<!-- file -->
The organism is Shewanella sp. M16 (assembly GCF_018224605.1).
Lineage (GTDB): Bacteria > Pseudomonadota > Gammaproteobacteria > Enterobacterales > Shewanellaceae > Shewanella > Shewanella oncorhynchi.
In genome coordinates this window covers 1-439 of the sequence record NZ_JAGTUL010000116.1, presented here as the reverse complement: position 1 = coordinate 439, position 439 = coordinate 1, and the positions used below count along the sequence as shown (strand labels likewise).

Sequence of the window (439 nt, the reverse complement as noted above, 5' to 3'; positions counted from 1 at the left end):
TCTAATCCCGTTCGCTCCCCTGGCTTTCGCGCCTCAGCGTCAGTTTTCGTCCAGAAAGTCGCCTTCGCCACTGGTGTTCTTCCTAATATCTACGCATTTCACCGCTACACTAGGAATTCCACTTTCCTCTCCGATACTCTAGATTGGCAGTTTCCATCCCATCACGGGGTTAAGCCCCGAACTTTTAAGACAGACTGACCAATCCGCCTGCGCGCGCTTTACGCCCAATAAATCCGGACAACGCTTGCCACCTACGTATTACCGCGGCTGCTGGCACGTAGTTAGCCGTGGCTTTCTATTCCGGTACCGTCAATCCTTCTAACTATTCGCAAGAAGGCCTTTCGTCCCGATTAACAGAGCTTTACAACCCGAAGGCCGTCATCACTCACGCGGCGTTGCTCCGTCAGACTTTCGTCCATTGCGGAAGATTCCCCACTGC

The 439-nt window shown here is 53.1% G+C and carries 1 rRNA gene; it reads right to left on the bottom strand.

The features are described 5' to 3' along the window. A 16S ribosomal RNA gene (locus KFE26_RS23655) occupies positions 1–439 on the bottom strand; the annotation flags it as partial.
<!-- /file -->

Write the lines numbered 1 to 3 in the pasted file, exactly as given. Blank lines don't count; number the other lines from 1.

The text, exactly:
The organism is Shewanella sp. M16 (assembly GCF_018224605.1).
Lineage (GTDB): Bacteria > Pseudomonadota > Gammaproteobacteria > Enterobacterales > Shewanellaceae > Shewanella > Shewanella oncorhynchi.
In genome coordinates this window covers 1-439 of the sequence record NZ_JAGTUL010000116.1, presented here as the reverse complement: position 1 = coordinate 439, position 439 = coordinate 1, and the positions used below count along the sequence as shown (strand labels likewise).